A few months ago I wrote a post on whether bonsai needed to grow in pots or could, in effect, be grown in your own garden beds. Puritanically speaking, growing them in pots does define them – and where their definition comes from.
On the same tangent, many gardeners stereotype bonsai into being all about miniaturising trees and flowering shrubs, like the gardenia, are rarely – if ever – given the opportunity to grow at clipped height. The closest we come to growing a gardenia bonsai is to plant them in a hedge and trim them for height purposes.
Yet shrubs like the gardenia lend themselves quite well to forming as a bonsai. Their leaves will remain short and stout when clipped while their flowers still offer their rambunctious fragrance – even in miniature. Gardenias also offer the gardener year-round foliage making them perfect for a bonsai pot.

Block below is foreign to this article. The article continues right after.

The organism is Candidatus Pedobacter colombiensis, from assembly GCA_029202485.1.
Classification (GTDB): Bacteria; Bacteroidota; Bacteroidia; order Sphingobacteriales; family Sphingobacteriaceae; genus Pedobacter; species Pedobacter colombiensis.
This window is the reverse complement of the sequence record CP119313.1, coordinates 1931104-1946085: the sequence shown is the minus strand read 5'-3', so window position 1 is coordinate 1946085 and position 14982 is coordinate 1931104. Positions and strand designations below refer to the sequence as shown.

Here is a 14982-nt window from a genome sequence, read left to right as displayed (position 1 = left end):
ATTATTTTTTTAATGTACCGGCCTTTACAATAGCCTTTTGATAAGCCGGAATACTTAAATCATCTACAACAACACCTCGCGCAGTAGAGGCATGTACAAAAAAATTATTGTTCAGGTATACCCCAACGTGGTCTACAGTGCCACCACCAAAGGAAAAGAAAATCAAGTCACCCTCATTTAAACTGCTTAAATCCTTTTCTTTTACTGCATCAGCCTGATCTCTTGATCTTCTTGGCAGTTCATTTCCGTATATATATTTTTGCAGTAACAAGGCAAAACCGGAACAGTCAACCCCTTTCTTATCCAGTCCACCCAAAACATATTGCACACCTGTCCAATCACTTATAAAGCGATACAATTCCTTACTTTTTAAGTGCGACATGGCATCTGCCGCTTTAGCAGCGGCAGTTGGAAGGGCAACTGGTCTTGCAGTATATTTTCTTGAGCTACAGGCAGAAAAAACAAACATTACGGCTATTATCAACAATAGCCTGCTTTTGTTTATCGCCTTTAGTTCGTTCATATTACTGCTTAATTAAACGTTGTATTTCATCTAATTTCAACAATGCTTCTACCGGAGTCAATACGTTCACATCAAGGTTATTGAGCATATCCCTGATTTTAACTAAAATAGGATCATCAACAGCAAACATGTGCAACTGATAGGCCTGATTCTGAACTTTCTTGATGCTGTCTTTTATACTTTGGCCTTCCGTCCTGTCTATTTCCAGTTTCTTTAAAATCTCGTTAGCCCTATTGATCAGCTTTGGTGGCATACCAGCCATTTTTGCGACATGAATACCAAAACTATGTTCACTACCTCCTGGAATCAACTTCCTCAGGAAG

The trick with growing a gardenia bonsai is to keep ahead of it’s growth speed. While many bonsai plants tend to have a seasonal growth spurt before producing blooms it can often seem like the gardenia continually forges ahead requiring extra maintenance throughout the year.
Unlike most bonsai, a gardenia will likely need its roots trimmed every year and its foliage pruned every few months until flowers begin to produce. Plus, if you’re more than a novice with gardenias in your garden beds you will have to resist pouring on the water and fertiliser – unless, of course, you’re happy to maintain a bonsai on a weekly schedule!
Growing a gardenia bonsai is very rewarding, not only for the shapes you can create with their twiggy branches but because you will also be rewarded with their fabulous scent every spring and summer.